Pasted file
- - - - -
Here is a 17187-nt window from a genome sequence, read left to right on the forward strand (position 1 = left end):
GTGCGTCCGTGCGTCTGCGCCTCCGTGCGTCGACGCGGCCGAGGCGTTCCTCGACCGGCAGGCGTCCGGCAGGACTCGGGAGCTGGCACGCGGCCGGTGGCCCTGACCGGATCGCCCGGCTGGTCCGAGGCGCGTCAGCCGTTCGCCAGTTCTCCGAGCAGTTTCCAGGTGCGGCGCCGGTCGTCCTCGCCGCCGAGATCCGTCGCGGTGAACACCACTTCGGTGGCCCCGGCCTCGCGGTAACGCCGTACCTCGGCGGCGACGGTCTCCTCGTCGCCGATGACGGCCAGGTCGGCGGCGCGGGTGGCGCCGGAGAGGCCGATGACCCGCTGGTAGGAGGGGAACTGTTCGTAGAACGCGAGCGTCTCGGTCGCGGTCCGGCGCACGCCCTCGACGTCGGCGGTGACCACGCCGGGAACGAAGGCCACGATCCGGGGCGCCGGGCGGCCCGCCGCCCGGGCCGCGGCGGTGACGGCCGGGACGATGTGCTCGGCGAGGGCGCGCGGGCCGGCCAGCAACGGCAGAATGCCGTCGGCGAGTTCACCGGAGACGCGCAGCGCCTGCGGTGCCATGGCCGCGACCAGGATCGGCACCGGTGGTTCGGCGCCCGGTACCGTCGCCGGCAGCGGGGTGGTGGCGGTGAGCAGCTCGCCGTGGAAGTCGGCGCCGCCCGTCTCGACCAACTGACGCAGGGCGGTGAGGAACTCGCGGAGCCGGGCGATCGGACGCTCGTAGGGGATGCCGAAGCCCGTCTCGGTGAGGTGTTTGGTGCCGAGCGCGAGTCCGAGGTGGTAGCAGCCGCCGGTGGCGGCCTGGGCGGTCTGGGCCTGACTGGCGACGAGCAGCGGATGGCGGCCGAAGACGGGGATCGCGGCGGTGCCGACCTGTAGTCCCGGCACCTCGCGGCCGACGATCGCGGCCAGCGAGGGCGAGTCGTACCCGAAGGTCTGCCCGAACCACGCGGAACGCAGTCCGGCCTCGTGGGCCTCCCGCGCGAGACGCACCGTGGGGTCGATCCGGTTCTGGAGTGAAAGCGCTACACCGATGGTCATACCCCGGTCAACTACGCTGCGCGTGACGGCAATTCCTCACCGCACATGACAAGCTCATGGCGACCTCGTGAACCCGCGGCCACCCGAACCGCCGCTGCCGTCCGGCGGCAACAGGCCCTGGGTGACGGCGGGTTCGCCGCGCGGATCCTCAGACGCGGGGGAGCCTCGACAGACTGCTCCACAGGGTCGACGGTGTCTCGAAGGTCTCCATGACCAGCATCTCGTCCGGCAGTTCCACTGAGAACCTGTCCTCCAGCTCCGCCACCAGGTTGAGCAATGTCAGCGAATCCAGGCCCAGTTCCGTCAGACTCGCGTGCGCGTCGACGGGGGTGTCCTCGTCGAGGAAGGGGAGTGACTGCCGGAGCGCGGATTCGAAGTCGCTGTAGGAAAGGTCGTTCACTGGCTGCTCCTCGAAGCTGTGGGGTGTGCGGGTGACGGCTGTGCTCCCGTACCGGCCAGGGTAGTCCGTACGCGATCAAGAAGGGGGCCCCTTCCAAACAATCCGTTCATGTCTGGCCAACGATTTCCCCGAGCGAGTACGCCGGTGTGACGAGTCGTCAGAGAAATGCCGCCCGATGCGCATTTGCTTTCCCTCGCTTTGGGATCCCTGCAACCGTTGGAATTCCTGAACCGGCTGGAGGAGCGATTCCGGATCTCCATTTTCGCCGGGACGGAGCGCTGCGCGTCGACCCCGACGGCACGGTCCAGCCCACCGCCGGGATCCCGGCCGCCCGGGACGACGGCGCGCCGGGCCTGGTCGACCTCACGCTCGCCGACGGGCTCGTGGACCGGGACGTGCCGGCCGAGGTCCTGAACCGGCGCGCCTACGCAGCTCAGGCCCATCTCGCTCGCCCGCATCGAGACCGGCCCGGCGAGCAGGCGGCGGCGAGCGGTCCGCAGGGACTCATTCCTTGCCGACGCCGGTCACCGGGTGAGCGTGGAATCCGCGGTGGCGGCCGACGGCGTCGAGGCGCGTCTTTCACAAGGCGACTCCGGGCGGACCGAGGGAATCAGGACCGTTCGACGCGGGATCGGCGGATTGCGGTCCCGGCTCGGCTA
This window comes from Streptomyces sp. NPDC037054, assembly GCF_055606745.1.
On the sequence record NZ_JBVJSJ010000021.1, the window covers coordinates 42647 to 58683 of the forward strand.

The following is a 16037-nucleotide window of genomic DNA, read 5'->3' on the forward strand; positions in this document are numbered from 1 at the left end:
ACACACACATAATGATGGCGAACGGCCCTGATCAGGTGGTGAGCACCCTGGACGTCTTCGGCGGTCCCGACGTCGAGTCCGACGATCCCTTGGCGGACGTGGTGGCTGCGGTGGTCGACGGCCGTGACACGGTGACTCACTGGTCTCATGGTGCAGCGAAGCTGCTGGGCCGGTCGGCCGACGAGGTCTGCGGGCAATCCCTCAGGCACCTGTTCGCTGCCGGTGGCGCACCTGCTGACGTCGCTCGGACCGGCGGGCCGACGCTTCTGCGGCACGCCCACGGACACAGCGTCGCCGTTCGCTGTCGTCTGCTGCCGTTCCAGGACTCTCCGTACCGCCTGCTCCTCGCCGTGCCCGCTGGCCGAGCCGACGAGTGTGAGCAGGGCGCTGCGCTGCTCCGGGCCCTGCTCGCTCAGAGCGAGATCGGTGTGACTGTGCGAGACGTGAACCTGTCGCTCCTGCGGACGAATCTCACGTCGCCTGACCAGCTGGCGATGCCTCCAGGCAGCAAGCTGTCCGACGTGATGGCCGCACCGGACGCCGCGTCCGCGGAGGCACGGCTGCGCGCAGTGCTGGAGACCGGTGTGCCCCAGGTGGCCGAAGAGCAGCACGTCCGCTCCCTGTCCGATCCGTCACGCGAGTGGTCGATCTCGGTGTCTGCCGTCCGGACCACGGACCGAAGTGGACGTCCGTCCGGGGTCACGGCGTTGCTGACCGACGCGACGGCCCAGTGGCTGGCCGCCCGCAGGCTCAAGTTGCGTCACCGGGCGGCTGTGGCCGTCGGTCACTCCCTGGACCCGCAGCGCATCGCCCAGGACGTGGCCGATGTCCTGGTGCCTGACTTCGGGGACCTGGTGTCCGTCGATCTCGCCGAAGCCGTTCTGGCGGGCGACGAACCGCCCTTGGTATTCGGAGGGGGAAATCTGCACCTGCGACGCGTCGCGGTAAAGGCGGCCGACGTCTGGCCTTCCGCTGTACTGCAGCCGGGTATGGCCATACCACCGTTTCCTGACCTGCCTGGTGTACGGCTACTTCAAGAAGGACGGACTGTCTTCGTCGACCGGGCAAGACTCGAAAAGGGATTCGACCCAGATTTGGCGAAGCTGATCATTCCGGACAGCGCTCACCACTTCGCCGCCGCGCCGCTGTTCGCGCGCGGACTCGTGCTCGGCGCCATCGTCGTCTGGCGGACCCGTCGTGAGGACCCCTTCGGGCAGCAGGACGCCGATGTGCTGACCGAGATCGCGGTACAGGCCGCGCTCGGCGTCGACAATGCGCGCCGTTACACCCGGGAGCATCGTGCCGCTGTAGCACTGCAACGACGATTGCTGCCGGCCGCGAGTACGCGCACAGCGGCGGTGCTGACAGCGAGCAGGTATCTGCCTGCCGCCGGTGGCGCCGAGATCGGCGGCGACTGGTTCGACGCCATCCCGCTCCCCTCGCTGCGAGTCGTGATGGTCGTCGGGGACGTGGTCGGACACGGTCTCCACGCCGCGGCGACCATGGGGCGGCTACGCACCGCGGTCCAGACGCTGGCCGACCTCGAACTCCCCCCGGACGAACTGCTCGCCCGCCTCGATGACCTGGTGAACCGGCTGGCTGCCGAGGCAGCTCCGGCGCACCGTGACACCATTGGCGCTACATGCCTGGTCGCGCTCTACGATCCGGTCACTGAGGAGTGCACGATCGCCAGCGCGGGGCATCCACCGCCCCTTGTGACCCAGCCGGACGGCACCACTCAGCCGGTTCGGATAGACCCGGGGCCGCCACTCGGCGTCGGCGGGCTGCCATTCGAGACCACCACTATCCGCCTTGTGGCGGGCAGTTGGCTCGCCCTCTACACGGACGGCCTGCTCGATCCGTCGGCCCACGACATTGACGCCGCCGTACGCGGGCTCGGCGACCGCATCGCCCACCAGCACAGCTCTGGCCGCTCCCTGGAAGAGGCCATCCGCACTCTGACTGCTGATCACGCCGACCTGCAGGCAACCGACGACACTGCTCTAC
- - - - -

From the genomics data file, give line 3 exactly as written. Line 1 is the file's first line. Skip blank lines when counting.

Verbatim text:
This window comes from Streptomyces sp. NPDC037054, assembly GCF_055606745.1.